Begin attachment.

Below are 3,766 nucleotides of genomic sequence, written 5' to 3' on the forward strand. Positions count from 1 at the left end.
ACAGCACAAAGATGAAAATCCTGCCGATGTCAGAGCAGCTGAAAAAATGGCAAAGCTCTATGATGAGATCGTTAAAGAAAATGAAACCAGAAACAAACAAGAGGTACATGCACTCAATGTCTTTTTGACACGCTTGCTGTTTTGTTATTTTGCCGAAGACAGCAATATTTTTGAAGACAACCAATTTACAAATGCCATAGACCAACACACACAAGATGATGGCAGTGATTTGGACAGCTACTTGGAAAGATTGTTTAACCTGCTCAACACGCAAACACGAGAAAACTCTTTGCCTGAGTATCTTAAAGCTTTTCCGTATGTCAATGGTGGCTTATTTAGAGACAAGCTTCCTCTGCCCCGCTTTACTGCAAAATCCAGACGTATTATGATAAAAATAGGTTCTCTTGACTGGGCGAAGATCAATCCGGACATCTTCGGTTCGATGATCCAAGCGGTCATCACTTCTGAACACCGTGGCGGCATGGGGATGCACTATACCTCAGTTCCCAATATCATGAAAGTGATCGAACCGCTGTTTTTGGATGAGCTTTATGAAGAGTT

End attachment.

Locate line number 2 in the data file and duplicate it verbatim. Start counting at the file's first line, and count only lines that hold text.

ACAGCACAAAGATGAAAATCCTGCCGATGTCAGAGCAGCTGAAAAAATGGCAAAGCTCTATGATGAGATCGTTAAAGAAAATGAAACCAGAAACAAACAAGAGGTACATGCACTCAATGTCTTTTTGACACGCTTGCTGTTTTGTTATTTTGCCGAAGACAGCAATATTTTTGAAGACAACCAATTTACAAATGCCATAGACCAACACACACAAGATGATGGCAGTGATTTGGACAGCTACTTGGAAAGATTGTTTAACCTGCTCAACACGCAAACACGAGAAAACTCTTTGCCTGAGTATCTTAAAGCTTTTCCGTATGTCAATGGTGGCTTATTTAGAGACAAGCTTCCTCTGCCCCGCTTTACTGCAAAATCCAGACGTATTATGATAAAAATAGGTTCTCTTGACTGGGCGAAGATCAATCCGGACATCTTCGGTTCGATGATCCAAGCGGTCATCACTTCTGAACACCGTGGCGGCATGGGGATGCACTATACCTCAGTTCCCAATATCATGAAAGTGATCGAACCGCTGTTTTTGGATGAGCTTTATGAAGAGTT